George Jean Nathan was a long-time associate of H.L. Mencken. They founded the Smart Set, premier literary journal (belles lettres) of its day, and then the American Mercury. Nathan wrote that Mencken turned more to politics in the latter journal, which may explain his departure as co-editor not long after the magazine was founded. Nonetheless he continued to write for it as drama critic and into the 1940s.
Smart Set was a joint venture with publisher Alfred Knopf and is remembered for its witty, sparkling articles and introduction of Jazz Era writers such as F. Scott Fitzgerald and Sinclair Lewis.
Nathan, a Cornell graduate, had started in general journalism and specialized in theatre reviews. This interest continued through his life, perhaps assisted by his reputation as a ladies man and boulevardier.
In The Judge, another literary and theatrical-oriented review, he gives a half-facetious review (1928) of the beer or other drinks available at theatrical locales in European cities. Such articles were of interest to Americans whose thirst was assuaged at most only by bootlegged or home-made Prohibition brews. These pieces would have been read longingly by those pining for the return of saloons and beer gardens, who had an idealized notion of the beers of the old country.
They were perhaps to be disappointed in that, a few exceptions apart, Nathan was less than impressed by the famous brews of Europe, at least as served at the theatre bars. Even the Champagne in France struck him as inferior – but not in the West End, as the English always made it their business to choose the best.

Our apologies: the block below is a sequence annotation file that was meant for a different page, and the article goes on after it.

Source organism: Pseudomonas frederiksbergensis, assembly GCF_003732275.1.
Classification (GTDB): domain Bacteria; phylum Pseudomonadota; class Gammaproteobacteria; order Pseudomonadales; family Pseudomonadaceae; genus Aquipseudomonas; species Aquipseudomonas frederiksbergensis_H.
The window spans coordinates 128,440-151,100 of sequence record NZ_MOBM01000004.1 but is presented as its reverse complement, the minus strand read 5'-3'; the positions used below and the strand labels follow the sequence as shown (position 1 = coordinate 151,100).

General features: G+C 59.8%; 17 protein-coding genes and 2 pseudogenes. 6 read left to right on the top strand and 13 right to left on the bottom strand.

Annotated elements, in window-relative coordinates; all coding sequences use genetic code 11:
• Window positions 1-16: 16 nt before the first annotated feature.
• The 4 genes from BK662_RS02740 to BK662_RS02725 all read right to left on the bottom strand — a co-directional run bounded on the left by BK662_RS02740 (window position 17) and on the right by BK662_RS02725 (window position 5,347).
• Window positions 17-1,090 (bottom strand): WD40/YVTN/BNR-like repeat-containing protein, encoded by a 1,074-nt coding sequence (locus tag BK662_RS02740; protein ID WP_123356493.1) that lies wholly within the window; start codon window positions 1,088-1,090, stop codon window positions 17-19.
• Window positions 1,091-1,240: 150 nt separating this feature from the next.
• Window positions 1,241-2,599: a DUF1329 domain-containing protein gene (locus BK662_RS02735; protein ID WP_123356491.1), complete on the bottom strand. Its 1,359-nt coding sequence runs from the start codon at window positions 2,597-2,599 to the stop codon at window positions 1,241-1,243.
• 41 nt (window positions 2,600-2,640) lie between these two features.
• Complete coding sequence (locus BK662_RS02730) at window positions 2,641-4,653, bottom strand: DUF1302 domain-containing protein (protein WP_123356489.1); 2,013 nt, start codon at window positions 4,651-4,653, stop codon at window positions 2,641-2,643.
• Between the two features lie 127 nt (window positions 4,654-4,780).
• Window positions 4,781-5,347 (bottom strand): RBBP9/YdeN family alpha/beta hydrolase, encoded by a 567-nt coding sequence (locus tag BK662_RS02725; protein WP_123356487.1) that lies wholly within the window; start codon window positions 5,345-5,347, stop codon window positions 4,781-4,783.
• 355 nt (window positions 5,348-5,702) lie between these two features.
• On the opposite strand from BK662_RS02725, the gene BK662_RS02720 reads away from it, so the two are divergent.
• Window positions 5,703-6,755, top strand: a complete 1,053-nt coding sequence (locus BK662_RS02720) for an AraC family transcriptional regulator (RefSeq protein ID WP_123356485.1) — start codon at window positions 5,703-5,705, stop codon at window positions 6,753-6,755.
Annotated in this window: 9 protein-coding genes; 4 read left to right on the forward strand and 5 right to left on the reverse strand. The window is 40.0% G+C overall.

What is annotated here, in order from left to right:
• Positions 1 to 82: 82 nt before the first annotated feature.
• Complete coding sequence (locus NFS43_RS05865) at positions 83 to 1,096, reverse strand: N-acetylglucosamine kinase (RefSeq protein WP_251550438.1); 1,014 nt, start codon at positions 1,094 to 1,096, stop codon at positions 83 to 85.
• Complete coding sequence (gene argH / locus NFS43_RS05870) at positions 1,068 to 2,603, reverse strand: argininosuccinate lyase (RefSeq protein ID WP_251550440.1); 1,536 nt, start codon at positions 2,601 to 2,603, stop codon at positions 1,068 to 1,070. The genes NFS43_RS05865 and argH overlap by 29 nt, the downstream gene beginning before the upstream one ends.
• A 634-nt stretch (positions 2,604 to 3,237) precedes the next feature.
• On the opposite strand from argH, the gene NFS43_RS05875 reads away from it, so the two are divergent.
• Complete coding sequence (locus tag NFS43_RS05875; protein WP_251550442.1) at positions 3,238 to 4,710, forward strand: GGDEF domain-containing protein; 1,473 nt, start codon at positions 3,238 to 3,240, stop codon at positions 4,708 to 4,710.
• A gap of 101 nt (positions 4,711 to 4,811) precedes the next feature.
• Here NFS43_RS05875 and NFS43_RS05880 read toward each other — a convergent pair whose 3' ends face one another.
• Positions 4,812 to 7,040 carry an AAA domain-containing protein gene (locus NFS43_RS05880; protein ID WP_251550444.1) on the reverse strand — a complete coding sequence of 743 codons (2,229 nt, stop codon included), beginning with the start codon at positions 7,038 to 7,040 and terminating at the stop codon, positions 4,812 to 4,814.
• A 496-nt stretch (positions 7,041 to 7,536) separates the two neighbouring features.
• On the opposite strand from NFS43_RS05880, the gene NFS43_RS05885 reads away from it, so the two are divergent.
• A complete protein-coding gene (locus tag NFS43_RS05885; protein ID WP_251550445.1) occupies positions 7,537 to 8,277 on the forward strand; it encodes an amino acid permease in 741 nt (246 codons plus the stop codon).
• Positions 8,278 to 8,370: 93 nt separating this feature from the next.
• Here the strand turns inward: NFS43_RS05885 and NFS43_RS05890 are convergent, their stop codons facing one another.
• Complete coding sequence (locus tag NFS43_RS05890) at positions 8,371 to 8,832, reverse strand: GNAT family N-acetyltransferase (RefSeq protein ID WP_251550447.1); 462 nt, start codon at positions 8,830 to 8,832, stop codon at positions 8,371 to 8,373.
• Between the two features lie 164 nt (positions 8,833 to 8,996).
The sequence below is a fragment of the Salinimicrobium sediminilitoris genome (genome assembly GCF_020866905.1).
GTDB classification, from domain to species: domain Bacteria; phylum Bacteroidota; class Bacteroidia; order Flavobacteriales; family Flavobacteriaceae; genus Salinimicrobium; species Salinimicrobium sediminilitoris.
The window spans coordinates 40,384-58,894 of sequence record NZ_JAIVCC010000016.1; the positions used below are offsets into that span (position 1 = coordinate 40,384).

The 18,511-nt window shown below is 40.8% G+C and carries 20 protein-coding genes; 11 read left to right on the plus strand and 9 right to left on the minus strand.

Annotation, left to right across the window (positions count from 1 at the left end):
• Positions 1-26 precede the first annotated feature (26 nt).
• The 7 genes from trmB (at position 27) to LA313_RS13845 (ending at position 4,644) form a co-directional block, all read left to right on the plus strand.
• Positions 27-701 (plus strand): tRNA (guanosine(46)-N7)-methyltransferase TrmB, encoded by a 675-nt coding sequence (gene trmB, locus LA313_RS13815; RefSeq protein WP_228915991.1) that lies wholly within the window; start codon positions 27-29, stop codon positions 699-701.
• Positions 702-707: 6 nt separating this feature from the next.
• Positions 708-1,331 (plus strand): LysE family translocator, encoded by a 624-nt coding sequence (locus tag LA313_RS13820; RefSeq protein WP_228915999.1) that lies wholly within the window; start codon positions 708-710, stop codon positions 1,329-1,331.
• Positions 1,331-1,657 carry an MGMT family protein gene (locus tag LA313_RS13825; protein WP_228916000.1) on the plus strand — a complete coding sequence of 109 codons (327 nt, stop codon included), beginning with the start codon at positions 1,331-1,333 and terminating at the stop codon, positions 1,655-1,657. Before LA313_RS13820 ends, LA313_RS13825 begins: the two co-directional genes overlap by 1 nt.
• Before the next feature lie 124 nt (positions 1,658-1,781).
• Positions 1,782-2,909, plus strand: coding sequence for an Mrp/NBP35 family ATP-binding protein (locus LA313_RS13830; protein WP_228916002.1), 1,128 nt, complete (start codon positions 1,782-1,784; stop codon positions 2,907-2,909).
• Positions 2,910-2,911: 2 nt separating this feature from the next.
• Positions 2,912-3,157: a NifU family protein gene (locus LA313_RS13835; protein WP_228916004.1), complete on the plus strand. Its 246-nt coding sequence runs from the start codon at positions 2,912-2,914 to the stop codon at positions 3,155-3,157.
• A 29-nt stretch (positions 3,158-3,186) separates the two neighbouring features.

He doesn’t even mention English beer. As I wrote earlier, this is of a piece with the Mittel Europa inclinations of the New York-centric critics, many of them of Jewish, German, or other European Continental background.
I suspect that Nathan, nearing 50 when he wrote the piece below, was suffering from that malaise called – it’s not what it used to be, one that afflicts the beer-aware as they reach a certain age shall we say. In this case, it’s beer, in another’s, the taste of Beaujolais as he or she recalls it from 30 years ago. Or the steaks back then. Or Napa cabernet.
It was always better back in the day, you know. Through the history of comestibles you read this, so it must be true.
On the other hand, Nathan implies, as did Mencken and others in their circle (e.g. Carl Van Vechten, James Huneker), that Pilsner Urquell remained of Olympian quality. Even Germany, the cradle of fine lager, always had to admit the special merits of Urquell, perversely an import. The topaz nonesuch, Nathan called it.